Hegel predicted the complete abolition of slavery, in front of the universality of the Spirit’s Freedom and the liberation of passions -being a visionary of life with love, without hatred, egoisms and interests. Kant had, already, foreseen the transition from anarchy, tyranny and oppression, to legality, democracy, freedom and peace. Furthermore, he anticipated, rightly, that legality is not always compatible with moral principles! Voltaire was amongst the first thinkers that believed in progress and that the prosperity of technology would liberate us from fanaticisms and passions.
Yet, in the course of time, and due to the harsh experiences of both wars and unemployment, more recent thinkers, such as Kirkegaard, Russell, Toynbee, Heidegger, Horkheimer, Malraux, Sartre, etc. asserted the very opposite of Voltaire’s views, being quite pessimistic, regarding the devastating risks resulting from technology’s bad usage.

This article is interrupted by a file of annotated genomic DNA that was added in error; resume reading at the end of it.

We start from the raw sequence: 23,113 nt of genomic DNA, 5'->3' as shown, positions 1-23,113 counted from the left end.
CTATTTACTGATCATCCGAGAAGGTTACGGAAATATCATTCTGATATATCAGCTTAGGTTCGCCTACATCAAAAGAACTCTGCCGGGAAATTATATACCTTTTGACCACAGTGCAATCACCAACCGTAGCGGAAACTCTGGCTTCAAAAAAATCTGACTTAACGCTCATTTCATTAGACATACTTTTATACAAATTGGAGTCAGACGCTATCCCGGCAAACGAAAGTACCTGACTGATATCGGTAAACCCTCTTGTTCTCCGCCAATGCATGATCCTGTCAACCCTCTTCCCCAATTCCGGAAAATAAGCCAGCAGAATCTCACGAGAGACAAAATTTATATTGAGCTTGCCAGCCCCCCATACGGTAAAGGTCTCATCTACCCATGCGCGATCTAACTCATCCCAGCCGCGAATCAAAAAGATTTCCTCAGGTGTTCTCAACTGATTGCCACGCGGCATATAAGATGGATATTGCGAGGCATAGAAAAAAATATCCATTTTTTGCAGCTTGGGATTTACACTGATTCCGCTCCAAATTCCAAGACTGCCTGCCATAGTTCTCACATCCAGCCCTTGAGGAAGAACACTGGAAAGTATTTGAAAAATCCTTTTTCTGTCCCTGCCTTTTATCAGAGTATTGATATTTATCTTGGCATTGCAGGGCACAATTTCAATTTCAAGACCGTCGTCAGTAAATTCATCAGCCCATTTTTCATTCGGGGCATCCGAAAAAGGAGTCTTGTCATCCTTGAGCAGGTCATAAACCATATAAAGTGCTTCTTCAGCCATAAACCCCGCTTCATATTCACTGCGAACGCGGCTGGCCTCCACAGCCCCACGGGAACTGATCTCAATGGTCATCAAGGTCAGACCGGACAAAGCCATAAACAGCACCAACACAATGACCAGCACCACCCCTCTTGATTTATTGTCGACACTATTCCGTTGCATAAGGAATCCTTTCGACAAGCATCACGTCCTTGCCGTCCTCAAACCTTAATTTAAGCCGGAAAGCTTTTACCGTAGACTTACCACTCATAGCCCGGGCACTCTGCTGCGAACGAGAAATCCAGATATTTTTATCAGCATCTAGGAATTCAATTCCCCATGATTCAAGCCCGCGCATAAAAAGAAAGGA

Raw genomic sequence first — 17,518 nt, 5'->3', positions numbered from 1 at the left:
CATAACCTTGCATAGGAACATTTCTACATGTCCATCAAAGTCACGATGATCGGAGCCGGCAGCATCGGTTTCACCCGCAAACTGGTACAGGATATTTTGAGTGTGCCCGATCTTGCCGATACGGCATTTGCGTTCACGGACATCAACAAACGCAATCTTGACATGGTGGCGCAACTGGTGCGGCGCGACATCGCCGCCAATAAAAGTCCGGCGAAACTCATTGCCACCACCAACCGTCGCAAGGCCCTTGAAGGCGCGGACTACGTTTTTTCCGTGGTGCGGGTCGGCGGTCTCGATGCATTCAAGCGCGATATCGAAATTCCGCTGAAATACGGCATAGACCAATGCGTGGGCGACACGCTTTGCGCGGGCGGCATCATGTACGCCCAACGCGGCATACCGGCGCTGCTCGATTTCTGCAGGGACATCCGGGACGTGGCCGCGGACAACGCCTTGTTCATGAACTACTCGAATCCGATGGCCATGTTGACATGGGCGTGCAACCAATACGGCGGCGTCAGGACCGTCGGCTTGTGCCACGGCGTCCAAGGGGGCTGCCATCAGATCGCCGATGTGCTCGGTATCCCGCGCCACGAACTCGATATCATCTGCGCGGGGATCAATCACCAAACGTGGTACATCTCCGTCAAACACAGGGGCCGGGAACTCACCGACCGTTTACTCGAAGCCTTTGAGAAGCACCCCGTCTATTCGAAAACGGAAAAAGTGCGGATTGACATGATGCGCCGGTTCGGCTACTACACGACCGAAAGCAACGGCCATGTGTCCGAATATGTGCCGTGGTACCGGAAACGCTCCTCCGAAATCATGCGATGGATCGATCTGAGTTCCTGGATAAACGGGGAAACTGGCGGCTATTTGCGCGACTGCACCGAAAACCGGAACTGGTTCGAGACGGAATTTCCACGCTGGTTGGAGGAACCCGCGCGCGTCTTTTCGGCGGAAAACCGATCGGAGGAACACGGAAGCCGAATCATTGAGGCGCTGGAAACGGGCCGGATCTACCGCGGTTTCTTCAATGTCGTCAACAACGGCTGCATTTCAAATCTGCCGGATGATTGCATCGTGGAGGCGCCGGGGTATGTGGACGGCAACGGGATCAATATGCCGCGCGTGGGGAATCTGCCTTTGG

However, man’s character is unchangeable throughout the course of time (past, present, or future). In spite of religion, philosophy, legislation, science and technology, he will always be actuated by instincts and passions. Human societies will be governed not by equality, but by psycho-spiritual inequality, cause of all good or evil actions.
Our stance vis-à-vis technology is, indeed, strange and contradictory. While we blame it for our misery, we do our very best to acquire all its achievements. We keep trumpeting that technology has spoilt us. Yet, how could technology possibly mend our ways? Men always mend technology, never the opposite.